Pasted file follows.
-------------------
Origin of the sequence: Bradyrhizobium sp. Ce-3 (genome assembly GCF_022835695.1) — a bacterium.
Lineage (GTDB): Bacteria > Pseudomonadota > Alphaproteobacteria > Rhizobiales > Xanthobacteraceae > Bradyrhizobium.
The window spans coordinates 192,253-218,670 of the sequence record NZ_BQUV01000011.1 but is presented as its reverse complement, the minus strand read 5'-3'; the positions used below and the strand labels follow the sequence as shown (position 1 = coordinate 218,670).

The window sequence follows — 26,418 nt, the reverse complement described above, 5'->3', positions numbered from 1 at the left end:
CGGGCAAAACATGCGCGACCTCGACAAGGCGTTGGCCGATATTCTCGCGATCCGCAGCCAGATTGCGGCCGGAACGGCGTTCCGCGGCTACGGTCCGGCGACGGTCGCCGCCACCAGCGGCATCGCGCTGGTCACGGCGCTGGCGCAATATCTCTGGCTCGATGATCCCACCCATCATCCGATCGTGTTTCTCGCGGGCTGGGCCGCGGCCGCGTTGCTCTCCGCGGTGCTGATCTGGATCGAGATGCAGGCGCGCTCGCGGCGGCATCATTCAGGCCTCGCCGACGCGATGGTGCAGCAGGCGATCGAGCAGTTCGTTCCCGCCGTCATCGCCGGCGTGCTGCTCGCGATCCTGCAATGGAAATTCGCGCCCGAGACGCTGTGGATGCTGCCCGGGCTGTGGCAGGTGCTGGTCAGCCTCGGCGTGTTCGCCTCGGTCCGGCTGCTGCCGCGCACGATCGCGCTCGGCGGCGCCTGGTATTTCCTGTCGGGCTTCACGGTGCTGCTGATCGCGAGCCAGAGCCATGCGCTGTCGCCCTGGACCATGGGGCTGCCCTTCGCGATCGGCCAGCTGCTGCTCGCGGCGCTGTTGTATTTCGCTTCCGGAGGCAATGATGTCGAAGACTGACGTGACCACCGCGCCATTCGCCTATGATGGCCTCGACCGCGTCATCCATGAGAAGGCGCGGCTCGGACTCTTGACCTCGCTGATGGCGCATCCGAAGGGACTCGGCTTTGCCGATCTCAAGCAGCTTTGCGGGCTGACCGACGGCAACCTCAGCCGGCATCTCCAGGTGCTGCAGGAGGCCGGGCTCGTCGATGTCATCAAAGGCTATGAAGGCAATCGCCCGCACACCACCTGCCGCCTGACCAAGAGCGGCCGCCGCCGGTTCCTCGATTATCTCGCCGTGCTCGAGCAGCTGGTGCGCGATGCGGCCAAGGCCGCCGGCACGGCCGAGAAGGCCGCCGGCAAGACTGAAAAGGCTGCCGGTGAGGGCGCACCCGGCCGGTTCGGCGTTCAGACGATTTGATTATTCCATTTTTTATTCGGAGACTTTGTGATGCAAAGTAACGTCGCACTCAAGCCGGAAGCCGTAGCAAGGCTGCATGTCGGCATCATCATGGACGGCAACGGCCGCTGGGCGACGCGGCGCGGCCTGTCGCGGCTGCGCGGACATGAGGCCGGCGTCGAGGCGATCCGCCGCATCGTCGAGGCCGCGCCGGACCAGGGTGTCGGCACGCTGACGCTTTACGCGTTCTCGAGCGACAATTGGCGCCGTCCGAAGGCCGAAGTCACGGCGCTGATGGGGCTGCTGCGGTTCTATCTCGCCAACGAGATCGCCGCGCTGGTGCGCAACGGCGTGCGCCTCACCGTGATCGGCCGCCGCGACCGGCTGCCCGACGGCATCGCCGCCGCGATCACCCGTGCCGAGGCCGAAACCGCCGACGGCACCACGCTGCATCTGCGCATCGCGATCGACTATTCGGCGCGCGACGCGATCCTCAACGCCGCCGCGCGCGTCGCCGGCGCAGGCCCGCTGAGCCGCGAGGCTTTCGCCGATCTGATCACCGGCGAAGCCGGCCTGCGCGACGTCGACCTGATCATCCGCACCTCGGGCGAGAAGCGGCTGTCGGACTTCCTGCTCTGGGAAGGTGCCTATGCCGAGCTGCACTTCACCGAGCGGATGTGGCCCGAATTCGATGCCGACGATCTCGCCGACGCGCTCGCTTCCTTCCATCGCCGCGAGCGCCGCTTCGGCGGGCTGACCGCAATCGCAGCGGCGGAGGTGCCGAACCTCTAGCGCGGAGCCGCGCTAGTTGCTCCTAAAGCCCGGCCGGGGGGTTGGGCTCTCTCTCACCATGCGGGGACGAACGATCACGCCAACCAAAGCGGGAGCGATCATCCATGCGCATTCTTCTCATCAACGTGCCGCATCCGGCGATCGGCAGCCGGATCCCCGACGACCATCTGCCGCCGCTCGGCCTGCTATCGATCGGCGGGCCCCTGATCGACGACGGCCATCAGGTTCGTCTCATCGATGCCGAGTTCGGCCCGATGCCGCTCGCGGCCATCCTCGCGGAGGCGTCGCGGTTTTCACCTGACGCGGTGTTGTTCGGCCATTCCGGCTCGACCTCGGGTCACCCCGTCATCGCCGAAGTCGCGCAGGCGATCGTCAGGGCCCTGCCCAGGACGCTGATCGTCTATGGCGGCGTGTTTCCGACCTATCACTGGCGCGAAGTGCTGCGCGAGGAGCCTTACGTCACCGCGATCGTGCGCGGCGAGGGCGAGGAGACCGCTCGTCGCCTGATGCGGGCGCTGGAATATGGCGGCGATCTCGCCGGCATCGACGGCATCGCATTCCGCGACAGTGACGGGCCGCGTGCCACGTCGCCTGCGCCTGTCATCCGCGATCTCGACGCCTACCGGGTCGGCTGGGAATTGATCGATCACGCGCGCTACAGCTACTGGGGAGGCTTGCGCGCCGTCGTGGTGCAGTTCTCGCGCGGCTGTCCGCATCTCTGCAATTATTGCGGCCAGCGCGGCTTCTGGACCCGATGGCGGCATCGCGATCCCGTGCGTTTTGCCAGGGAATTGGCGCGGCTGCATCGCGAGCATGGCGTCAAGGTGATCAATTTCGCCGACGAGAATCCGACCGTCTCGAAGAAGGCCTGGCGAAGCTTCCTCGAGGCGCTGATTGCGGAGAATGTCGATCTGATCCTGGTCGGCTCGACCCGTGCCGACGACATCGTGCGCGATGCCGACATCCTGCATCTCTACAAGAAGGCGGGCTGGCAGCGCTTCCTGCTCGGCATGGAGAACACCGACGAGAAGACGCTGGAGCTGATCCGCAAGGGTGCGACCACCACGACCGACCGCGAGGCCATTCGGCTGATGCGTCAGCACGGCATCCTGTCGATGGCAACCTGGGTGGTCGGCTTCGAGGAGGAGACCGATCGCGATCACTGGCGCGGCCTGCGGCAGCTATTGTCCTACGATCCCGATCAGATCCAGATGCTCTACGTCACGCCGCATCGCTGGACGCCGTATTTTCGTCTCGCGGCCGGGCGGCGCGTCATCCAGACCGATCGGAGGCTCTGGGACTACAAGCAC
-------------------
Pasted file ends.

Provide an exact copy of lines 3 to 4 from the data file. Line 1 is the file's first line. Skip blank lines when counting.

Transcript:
The window spans coordinates 192,253-218,670 of the sequence record NZ_BQUV01000011.1 but is presented as its reverse complement, the minus strand read 5'-3'; the positions used below and the strand labels follow the sequence as shown (position 1 = coordinate 218,670).

The window sequence follows — 26,418 nt, the reverse complement described above, 5'->3', positions numbered from 1 at the left end: